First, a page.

The piano that takes up much of my parents' living room is the one both my sister and I learned to play on. It's the same one my mom even learned to play when she was a girl. And before that, many others practised on those same white and black keys.
You see, my maternal grandparents bought this piano second hand from a piano teacher when they immigrated to Canada in the early 1950s. The upright-grand piano was already an antique then.
When I was about three-years old that piano found its home in our basement playroom. During that time my mom (mum for Australians) sometimes babysat for a few neighbourhood kids.
One day, when nobody was really paying attention, one of the boys began playing the piano...with a hard, plastic toy. The result: many of the white keys (still in original, old-fashioned ivory) got chipped at the edges.
When I was old enough to start learning to play piano, these marks made finding certain notes a breeze. I didn't have to memorize or learn the correct tone. I just needed to look for the biggest chunk out of a key to know that was middle C.
Flawed but not forgotten
On a piano, this key is sort of the centre point off which everything else is played. It's like a reference. Even as a novice piano player, middle C is the first key to learn. A basic C chord has no sharps or flats.
Yet this important key on our piano is flawed. That is unless we want to repair it with modern plastic or resin, which, in my opinion, would take away its original ivory and ebony beauty.
Sometimes the most flawed or challenging part of our lives becomes a reference point from which we can understand the rest of our lives. Right now, I'm facing the challenge of transitioning between two stages of life.
Transitions are challenging
Earlier this year I made the decision to leave Brisbane and return back to Canada, knowing that it wasn't going to be an easy move. The Australian city had become my home after more than four years of living there. Simple things like being able to go for a walk early in the morning because it's already warm out or the consistently blue sky, to deeper things like the relationships I'd fostered made it hard to leave.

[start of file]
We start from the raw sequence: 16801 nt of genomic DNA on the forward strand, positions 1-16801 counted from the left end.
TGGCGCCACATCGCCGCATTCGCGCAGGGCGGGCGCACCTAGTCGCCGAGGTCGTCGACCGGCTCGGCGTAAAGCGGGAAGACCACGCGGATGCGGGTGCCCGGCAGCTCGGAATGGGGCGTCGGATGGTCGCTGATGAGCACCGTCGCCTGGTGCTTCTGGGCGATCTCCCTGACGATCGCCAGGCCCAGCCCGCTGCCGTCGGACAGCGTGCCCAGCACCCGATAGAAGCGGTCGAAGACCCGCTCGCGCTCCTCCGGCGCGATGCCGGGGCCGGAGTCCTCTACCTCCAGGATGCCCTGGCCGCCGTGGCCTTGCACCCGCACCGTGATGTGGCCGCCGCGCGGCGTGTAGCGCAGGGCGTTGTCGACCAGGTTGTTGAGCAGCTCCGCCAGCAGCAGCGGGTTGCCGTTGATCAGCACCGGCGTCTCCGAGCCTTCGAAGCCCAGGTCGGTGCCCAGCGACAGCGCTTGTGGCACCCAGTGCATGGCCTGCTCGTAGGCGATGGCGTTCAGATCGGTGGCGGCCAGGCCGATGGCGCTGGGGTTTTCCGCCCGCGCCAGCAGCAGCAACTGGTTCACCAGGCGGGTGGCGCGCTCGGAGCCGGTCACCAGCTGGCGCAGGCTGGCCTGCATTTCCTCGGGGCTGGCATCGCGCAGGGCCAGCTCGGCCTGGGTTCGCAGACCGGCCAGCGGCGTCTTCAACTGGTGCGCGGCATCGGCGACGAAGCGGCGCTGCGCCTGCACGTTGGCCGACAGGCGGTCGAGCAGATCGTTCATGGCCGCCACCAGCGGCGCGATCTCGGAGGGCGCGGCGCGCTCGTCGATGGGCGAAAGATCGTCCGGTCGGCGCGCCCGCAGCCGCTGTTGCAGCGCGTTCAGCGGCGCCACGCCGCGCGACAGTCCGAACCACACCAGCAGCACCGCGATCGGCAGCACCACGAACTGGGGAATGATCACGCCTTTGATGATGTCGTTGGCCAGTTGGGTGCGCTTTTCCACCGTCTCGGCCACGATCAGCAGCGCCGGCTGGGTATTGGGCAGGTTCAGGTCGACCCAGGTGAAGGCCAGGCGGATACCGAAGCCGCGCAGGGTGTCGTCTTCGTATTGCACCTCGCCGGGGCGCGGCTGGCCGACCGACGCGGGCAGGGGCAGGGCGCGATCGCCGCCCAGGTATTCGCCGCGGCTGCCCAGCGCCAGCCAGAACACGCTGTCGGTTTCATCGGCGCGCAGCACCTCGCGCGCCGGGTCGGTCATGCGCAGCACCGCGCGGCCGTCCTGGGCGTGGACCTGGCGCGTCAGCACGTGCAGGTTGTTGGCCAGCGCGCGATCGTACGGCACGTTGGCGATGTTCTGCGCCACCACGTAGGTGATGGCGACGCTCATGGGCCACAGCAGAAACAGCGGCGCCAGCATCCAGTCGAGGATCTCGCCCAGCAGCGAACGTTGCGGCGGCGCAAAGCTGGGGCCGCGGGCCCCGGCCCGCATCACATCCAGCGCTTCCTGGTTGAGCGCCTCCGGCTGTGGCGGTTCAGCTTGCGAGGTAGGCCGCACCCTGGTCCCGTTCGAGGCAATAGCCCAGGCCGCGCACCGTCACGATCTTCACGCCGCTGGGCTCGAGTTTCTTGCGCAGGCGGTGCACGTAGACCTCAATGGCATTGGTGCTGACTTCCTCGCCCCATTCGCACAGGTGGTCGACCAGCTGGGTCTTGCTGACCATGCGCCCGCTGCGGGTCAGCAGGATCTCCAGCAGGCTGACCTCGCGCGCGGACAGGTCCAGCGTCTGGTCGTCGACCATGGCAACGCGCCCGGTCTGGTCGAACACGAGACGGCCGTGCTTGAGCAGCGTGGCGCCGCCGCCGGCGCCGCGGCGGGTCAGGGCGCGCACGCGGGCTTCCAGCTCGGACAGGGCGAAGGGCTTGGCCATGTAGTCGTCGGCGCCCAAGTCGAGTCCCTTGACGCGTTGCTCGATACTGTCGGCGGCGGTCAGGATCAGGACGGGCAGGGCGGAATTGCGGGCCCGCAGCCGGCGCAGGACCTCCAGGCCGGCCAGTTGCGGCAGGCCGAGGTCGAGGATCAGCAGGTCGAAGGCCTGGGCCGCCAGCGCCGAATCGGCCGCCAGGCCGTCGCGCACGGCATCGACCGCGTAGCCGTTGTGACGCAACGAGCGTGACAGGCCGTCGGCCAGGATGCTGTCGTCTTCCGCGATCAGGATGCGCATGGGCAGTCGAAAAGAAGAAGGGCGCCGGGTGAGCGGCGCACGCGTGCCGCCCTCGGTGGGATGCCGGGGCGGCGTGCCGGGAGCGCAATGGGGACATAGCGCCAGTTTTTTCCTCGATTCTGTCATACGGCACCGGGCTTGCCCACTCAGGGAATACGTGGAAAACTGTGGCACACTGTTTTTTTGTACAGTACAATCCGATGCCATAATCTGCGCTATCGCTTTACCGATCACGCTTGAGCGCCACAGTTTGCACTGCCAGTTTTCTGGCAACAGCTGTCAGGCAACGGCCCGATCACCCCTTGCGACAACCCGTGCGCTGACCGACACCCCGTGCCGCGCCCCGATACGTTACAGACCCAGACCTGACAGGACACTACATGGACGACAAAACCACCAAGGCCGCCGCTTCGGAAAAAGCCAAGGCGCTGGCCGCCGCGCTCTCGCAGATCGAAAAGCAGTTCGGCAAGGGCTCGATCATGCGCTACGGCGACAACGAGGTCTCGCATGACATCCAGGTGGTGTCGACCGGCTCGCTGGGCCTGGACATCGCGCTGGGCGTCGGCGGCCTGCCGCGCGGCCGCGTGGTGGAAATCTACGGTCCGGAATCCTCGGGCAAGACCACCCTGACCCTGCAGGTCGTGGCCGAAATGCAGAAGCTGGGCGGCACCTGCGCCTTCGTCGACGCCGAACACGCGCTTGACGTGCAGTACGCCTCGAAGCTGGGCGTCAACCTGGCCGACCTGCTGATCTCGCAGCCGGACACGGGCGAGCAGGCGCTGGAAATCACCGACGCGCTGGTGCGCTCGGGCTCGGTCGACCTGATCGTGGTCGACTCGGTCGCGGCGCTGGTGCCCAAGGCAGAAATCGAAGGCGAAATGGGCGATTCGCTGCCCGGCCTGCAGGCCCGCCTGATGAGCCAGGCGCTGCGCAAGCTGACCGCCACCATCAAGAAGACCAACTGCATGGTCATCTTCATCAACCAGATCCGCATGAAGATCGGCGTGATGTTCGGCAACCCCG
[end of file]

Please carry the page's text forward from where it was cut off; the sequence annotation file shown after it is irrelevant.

Now being in Canada there are a both celebrations and challenges. It's been wonderful to meet my seven-month-old nephew for the first time. Yet being a grown-up child living "at home" with my parents isn't easy. Using quarters (25 cent pieces), or driving on the right side of the road again remind me of the Canadian things I missed. The 10c rainy weather at the end of May, well, I'm not enjoying that very much. Nor do I like the fact that many of my closest friends, for the most part, are now on the other side of the world.
Challenges give us strength
I really don't like transitions. They're challenging. But I keep putting myself into circumstances or life changes that require me to deal with transitions head-on. I know that times of transition can be just like those marked-up keys on my parents' piano. They stick out. It's hard not to notice them.
A previous transition I remember well is moving from my hometown to Canada's capital, Ottawa. It's about a five-hour drive away. In the span of eight weeks I'd ended a long-term dating relationship, quit a job and got a new one, moved to this new city, and was living in a hotel until I found a place of my own.
I don't recommend going through those life changes all at once. But, a bit like that hard not to notice piano key, looking back at this transition helps me understand other areas of my life.
I learned that I was bold; I made a group of great friends, whom I still have today, within just a few months of living in a new city. I learned that God is really on my side; every day I'd walk to work wondering how He was keeping it all together and me from having a mini-meltdown. I learned that while my circumstances were overwhelming, I could find strength to make it one day at a time.
Now, I can look at the transition I'm going through, and recognize that I've gone through something similar before. Just like quickly recognizing that flawed middle C key, I can look at the chipped parts of my life and remember how I've handled myself before. And hopefully do just as well if not better this time through the challenge.
Lisa Goetze is a 30-something woman trying to love Jesus and love people. She's on a journey to find how to do this best through her love for turning ordinary spaces into welcoming ones, encouraging women of all ages to recognize their value and whenever possible including coffee and good food.
Lisa Goetze's previous articles may be viewed at www.pressserviceinternational.org/lisa-goetze.html